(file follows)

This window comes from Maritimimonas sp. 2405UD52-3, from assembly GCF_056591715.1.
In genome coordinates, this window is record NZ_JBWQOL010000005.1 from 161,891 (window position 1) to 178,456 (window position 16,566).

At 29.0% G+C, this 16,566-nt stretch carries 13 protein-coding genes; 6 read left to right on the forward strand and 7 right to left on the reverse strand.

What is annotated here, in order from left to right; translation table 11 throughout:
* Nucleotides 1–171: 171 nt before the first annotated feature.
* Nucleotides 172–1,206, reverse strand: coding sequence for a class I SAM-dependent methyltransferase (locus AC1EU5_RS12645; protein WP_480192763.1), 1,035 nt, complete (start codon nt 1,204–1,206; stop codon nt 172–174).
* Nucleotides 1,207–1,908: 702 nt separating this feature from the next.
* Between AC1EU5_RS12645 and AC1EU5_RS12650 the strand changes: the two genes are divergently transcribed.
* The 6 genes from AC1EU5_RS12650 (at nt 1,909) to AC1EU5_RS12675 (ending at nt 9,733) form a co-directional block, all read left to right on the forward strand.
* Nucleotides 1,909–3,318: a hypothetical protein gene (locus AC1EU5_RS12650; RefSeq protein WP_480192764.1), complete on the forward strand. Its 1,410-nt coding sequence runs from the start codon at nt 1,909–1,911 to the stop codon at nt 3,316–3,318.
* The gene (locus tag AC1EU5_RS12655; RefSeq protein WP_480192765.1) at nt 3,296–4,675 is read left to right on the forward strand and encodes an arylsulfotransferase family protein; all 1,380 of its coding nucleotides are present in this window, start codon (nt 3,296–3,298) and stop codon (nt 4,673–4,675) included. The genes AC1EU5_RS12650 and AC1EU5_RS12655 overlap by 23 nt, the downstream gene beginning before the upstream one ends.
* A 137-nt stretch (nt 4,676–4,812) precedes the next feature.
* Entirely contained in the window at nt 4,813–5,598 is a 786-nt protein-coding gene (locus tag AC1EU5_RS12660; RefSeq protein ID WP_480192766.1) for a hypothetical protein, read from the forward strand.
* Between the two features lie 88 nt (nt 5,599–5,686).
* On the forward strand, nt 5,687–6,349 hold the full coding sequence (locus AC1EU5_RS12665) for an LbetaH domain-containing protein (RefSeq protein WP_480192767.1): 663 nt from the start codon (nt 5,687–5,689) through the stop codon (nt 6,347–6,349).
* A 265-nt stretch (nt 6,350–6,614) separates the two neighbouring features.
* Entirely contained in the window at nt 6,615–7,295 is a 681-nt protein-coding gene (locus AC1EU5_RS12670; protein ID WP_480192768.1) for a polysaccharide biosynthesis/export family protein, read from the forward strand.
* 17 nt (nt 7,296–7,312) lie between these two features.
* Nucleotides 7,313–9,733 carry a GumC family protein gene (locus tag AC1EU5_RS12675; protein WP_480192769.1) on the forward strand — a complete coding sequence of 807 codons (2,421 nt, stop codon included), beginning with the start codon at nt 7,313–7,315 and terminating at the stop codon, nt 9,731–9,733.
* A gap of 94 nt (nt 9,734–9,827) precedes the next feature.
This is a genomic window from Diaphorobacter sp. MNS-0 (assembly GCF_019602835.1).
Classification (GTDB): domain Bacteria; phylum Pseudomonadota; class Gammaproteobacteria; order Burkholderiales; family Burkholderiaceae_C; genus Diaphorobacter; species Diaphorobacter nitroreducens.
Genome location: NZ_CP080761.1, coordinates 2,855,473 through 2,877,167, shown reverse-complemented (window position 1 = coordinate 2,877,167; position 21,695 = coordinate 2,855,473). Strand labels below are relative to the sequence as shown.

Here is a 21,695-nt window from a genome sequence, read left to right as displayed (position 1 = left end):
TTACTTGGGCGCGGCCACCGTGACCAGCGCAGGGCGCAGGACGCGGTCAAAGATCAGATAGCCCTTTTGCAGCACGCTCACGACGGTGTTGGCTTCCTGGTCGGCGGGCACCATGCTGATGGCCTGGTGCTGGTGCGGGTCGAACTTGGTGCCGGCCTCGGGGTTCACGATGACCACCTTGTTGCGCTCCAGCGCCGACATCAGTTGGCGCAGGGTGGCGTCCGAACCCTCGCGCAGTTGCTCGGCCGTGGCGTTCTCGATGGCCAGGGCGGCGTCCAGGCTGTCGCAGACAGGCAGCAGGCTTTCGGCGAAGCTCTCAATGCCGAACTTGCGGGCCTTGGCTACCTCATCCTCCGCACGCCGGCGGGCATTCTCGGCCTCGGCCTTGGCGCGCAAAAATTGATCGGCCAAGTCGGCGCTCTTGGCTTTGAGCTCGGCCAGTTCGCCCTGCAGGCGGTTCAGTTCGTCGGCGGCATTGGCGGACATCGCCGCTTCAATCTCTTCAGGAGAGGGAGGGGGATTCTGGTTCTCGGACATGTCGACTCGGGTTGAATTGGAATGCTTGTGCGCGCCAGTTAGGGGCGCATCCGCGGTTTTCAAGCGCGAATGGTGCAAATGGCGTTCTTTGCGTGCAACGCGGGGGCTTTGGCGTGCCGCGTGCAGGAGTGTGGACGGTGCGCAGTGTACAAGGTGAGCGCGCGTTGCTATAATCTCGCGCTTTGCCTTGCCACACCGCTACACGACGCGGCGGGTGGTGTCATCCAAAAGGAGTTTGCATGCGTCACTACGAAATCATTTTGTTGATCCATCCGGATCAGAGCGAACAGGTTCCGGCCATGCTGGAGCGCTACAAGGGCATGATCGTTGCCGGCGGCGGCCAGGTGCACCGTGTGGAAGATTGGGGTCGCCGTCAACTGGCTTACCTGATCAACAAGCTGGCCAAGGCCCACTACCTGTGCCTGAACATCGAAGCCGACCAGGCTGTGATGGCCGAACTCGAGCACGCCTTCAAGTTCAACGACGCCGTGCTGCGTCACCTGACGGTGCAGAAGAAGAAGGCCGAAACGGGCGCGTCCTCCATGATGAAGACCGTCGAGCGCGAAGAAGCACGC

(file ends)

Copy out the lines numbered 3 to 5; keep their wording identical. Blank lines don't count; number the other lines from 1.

At 29.0% G+C, this 16,566-nt stretch carries 13 protein-coding genes; 6 read left to right on the forward strand and 7 right to left on the reverse strand.

What is annotated here, in order from left to right; translation table 11 throughout:
* Nucleotides 1–171: 171 nt before the first annotated feature.